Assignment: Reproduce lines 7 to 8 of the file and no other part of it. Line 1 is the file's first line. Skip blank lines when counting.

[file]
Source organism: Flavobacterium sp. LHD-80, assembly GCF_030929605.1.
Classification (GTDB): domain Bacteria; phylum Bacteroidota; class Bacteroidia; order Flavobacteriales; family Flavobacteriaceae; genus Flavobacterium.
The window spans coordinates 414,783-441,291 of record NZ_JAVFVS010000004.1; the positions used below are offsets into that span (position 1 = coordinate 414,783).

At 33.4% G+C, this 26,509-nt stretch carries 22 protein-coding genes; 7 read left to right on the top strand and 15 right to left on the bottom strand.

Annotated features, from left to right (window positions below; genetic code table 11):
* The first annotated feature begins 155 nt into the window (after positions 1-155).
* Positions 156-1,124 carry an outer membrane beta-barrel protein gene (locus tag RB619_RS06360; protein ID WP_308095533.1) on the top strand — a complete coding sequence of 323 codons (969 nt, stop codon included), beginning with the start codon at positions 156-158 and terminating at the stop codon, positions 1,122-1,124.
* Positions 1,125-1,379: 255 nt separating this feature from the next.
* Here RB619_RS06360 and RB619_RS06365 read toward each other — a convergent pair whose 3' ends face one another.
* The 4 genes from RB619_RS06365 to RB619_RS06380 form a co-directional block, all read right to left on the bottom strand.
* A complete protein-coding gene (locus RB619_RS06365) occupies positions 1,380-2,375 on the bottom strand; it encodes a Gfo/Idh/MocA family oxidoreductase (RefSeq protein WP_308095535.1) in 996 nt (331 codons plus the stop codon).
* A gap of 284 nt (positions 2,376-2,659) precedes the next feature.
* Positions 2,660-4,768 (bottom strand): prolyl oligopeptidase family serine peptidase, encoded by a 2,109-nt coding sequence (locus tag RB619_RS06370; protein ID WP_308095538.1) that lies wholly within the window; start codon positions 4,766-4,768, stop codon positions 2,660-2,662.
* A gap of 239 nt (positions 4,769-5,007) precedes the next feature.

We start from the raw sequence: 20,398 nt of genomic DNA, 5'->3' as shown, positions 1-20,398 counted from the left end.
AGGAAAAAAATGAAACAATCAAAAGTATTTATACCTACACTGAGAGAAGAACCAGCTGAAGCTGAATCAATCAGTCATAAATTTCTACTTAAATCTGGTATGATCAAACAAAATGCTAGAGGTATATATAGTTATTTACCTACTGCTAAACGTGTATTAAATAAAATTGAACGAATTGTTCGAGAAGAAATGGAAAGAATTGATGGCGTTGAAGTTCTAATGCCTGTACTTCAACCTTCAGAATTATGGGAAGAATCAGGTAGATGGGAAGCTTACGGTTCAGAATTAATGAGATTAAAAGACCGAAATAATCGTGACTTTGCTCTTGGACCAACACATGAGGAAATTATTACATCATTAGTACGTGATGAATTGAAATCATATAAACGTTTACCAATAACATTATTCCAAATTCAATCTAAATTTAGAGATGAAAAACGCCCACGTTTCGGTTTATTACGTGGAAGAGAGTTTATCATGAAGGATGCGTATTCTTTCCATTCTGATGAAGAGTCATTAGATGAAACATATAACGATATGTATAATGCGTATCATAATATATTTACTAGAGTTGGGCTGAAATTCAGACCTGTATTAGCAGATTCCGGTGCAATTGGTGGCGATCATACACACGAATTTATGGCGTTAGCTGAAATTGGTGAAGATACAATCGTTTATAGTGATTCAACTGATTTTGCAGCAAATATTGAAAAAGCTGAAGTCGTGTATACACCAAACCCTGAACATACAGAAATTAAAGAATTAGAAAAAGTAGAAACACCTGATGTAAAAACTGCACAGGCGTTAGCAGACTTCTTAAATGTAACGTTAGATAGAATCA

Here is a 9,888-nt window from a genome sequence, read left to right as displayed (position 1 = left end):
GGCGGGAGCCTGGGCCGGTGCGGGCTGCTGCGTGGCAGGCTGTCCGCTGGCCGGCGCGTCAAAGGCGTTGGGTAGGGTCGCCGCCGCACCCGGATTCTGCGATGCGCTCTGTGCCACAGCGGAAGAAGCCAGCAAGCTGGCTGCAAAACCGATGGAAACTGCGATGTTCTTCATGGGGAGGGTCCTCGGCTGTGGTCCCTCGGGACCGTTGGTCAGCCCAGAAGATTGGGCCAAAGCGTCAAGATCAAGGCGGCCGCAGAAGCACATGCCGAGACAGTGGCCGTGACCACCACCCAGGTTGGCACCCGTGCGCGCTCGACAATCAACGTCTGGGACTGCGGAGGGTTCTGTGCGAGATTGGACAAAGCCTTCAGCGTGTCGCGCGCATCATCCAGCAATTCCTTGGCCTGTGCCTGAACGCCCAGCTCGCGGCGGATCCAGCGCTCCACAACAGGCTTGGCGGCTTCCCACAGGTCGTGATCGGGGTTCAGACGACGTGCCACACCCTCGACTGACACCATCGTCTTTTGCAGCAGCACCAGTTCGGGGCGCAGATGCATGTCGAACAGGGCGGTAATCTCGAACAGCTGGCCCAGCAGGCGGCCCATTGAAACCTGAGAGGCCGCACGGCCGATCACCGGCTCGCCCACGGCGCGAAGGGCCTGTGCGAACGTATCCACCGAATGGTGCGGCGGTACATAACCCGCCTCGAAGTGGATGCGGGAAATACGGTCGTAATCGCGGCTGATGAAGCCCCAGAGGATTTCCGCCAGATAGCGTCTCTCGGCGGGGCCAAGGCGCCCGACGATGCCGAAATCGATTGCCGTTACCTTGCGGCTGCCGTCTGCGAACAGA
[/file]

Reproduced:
* Positions 156-1,124 carry an outer membrane beta-barrel protein gene (locus tag RB619_RS06360; protein ID WP_308095533.1) on the top strand — a complete coding sequence of 323 codons (969 nt, stop codon included), beginning with the start codon at positions 156-158 and terminating at the stop codon, positions 1,122-1,124.
* Positions 1,125-1,379: 255 nt separating this feature from the next.